Whatever speed components the photons have in any of these three dimensions, they will always add up to c, using Pythagoras. We put the old man on the back of one of these photons and imagine what he sees when another photon travels parallel to his photon. The two spatial dimensions of the old man form a plane (Flatland). We choose a nice symmetrical situation and assume that the flat space of the man stands rectangular to the direction in which his photon travels.

Photons in FlatlandIf the second photon is in the same plane and travels parallel with the first photon, the old man will think that the second photon stands still. On the other hand, if the second photon travels at an angle rectangular to the first photon, the old man on the back of the first photon will think that the second photon travels at speed c away from him in his plane.
Do not mix this up with the way we see photons move in our 3D space where we always see them travelling at speed c, so per definition it is impossible for us to sit on the back of such a photon! The fundamental difference lies in the dimensions that are used to express the photon's speed. We use dimension nr. 4 in the denominator but the old man uses dimension nr. 3 so his result cannot be the same as ours.

A clever reader will now say: "Hey, this does not make any sense because if the second photon does not travel parallel to the first, it will immediately vanish out of the flat world of the old man and become invisible". This sounds logic, but what about the tiny mass particles traveling at high speeds in our spatial dimensions? They should immediately vanish from our 3-dimensional space too. To be more precise: they should actually vanish "in the past", because their timespeed is slower than ours. Still, we keep seeing them, so Nature somehow makes sure that we can always keep an eye on everything, no matter in what time zone it has "vanished".

The trick and only explanation is that the time dimension is fully contracted in our space along the direction of our own motion in it, like a sponge that is completely pressed flat in one direction. The same happens with the second photon that travels rectangular to the old man on the back of the first photon. Although it should "vanish" in the past of the old man (which for us is a regular spatial dimension), the old man keeps seeing it because for him this dimension is completely contracted into his flat space.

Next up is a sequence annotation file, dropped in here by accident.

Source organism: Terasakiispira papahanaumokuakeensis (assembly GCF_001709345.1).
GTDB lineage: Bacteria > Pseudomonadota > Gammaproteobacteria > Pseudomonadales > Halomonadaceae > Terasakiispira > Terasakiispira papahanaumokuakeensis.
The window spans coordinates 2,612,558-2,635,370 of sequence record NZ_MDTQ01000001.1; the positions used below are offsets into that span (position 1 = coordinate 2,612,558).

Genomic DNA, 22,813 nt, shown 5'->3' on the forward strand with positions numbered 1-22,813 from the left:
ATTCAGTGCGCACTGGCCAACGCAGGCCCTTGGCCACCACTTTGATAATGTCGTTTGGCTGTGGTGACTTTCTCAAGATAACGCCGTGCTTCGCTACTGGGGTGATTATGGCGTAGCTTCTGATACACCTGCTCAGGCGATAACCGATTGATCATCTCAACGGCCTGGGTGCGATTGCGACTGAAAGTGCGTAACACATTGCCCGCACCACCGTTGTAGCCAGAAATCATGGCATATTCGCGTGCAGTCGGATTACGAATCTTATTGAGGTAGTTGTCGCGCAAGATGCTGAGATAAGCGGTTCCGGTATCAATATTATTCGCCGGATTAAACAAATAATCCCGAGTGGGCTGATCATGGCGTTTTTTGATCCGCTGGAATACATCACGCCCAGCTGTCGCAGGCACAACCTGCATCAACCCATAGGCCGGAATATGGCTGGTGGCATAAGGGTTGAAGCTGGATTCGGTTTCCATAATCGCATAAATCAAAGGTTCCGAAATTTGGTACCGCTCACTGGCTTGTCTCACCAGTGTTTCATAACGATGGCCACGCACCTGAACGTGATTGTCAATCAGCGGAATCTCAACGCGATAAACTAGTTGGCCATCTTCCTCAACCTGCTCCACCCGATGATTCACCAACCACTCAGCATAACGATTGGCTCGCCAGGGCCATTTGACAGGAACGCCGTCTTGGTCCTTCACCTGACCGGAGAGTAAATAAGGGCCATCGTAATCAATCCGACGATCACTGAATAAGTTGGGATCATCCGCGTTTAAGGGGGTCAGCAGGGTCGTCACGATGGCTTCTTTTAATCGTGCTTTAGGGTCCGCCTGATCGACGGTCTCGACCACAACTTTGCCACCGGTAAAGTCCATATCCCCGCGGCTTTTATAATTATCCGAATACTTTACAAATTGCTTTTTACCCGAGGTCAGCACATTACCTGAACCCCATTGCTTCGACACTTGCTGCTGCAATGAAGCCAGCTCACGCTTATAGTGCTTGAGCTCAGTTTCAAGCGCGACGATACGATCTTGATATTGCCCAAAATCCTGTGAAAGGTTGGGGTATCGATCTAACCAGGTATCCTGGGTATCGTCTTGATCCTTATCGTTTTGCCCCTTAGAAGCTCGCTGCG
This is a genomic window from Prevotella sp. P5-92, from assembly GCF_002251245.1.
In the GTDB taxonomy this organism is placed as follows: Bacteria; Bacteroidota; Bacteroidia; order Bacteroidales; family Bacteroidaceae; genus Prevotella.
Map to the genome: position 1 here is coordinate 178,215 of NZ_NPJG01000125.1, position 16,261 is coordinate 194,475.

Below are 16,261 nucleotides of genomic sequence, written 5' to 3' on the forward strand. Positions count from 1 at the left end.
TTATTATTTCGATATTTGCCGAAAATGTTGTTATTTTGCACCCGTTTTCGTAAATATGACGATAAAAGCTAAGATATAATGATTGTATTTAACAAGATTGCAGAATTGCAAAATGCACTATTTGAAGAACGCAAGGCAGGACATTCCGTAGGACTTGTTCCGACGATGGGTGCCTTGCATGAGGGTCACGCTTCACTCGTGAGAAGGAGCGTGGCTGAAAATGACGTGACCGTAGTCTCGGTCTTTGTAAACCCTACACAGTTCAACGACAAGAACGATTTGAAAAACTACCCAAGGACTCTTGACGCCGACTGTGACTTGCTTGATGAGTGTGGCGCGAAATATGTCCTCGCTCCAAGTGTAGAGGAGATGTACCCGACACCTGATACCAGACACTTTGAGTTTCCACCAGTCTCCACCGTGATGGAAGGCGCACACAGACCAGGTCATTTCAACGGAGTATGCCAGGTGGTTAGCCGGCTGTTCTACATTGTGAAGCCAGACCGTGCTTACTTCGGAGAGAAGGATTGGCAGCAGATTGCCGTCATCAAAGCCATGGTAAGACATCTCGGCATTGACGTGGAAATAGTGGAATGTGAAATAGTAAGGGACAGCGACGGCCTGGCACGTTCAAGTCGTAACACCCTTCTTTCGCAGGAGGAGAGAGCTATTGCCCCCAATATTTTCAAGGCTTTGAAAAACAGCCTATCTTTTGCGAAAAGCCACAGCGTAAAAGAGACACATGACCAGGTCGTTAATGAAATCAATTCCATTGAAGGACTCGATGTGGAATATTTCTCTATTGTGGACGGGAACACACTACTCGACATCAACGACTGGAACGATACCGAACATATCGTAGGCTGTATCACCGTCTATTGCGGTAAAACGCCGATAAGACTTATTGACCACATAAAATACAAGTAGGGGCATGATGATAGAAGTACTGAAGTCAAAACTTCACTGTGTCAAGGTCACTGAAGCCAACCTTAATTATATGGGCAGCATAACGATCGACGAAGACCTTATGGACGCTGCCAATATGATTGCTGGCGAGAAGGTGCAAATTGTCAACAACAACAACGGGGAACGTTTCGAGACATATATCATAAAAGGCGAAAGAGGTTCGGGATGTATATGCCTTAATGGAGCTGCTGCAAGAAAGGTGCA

The bottom line is that the old man is able to see photons move at all speeds from zero to c in all kinds of directions in his flat world. So another parallel shows up with the way we see mass particles move in our space.

What does it mean?

To summarize what has been told up till now we can say that everything moves at speed c, but you need to be "tall" enough to see that in all worlds. Your speed in time is equal to c, because from your own point of view you yourself always stand still (your spatial speed with respect to yourself is zero). Furthermore, some particles, like the photons, obviously have one less dimension than others, like mass particles.

  Did this story trigger you? If yes, you may want to read the full articles that are founded on a more scientific approach and deal with the "difficult" aspects that have been left out in this version. You really don't need to be an Einstein to follow it but some undergraduate background in physics is essential. See the links to the articles on

The above story is about "Special Relativity". Here is another Youtube movie that explains "General Relativity", which deals with gravity.

Updated September 1st, 2017
© Copyright R.F.J. van Linden

Euclidean Relativity Relativity Simplified Fractal Universe